Intervention of Interest
Committing to the artist and audience
with Studio Location Practice
Featured in our Of Interest series this week is the art collective Studio Location Practice. Platforming young artists making experimental work, we use the group show Toward New Frontiers, also featured in Open City, to examine the collective’s use of exhibition making and groove to activate community building.
It was a cold Thursday evening in Braamfontein. Making their way through Open City’s opening night in Braamfontein, crowds took a break outside Play Braamfontein’s 68 Juta Street where Natalie Paneng’s Ophelia Does Backstroke is being exhibited.
Sharing notes on what exhibition to revisit or go to next, some drank while others smoked. Between sips and puffs, a woman from Durban attending her first Open City turned to her friend to say, “Let’s do more of this ‘being outside to explore the culture thing’.” Agreeing, they finished their drinks before making their way back to Play Braamfontein’s 73 Juta Street where the fifth floor is currently housing the group exhibition, Towards New Frontiers. Presented by Studio Location Practice, Towards New Frontiers is a call to acknowledge the new ways artists are experimenting with how to materialise their interrogations, questions and interventions. Examining the self, the public, the absurd and uncanny, the show locates the Johannesburg-based artist in the zeitgeist.
A curatorial collective led by Nqaba Shakes Mbolekwana and Lesole Tauatswala, Studio Location Practice was established a sense of cross-medium pollination amongst curators, visual and performance artists as well as event organisers. “My involvement in the cultural space is really from a place of community. I am interested in understanding the ways that artists are supported, and ways that artists can support each other in order to create, or form rather, a self sustaining community,” explains Tauatswala.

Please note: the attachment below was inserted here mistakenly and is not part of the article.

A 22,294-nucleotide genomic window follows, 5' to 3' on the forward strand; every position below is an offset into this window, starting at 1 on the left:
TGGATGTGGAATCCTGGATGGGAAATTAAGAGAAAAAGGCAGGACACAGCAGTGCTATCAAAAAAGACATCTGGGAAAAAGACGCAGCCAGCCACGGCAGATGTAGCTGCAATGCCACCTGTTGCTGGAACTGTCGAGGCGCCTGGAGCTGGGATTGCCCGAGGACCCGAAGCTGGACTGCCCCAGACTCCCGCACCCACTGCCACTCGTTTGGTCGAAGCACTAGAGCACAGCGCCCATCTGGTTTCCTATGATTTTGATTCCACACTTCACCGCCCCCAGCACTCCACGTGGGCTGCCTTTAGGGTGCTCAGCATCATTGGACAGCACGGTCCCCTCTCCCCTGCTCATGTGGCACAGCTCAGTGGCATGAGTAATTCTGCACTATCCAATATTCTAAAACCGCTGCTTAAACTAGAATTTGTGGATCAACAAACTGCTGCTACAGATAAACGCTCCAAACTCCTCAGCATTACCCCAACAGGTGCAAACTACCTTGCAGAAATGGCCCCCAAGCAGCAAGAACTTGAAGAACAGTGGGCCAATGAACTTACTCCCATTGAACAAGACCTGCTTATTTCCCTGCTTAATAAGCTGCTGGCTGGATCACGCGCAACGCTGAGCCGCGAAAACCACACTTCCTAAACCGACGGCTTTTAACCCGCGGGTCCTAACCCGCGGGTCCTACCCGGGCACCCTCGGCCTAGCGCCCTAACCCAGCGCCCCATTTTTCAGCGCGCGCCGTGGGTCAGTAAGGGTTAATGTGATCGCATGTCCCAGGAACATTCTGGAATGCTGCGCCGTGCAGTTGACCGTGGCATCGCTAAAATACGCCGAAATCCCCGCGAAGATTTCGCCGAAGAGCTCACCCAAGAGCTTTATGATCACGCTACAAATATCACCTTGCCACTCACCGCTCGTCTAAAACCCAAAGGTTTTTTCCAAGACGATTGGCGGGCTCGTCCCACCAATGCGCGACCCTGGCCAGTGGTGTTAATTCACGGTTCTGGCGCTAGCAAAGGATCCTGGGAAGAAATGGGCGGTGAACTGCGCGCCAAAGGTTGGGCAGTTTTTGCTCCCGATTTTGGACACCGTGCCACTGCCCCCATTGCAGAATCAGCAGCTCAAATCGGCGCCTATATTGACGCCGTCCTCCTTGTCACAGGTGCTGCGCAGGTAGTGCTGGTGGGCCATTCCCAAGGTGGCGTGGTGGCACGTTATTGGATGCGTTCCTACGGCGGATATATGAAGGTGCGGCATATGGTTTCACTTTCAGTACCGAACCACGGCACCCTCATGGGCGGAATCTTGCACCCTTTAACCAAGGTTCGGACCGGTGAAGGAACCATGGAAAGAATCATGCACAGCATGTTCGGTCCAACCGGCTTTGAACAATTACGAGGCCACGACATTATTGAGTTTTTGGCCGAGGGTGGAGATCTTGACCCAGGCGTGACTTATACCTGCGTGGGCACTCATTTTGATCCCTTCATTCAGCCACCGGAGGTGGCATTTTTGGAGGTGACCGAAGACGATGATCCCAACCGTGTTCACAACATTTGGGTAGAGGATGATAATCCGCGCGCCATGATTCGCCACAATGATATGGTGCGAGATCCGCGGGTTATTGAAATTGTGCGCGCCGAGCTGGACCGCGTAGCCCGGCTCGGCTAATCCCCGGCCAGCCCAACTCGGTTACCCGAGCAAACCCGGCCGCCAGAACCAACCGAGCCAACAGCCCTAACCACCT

Sitting four floors above Jabulani Dhlamini’s To Recall the Past and the Present and a block away from Paneng’s Ophelia Does Backstroke, the exhibitions inevitably sat in conversation with each other. In addition to revealing the public’s appetite for cultural activation post-lockdown, the shows speak of a seeking. Putting it summatively, Mbolekwana says, “All three shows hint towards a utopia, but without offering a concrete or tangible answer or way of getting there.”
Committed to both the artist’s private process and the public’s engagement with contemporary art, the Studio Location Practice model starts in, but is not limited to, conventional exhibtion. Working with exhibition making, groove is a critical component of how the collective conceptualises their interventions. An entry point for audiences that may not respond to white walls, the collective sees the social aspect as a lubricant for access.
“People should feel free to be curious and not understand something but still feel that they belong in spaces where stories, thoughts, processes, feelings and the soundscapes of our generations are shared,” says Mbolekwana. To this, Tauatswala responds by saying that their party Body Language was actually Towards New Frontiers’ subtext: “The instruction to ‘bring your body’ aimes to really hone in on our humanity. It is to dispel any kinds of preconceived notions of who can enjoy art. So the whole idea is really about recognising each other’s humanity regardless of the body bring. Just bring it.”
In Studio Location Practice fashion, Towards New Frontiers will conclude with a party. Click here for more information.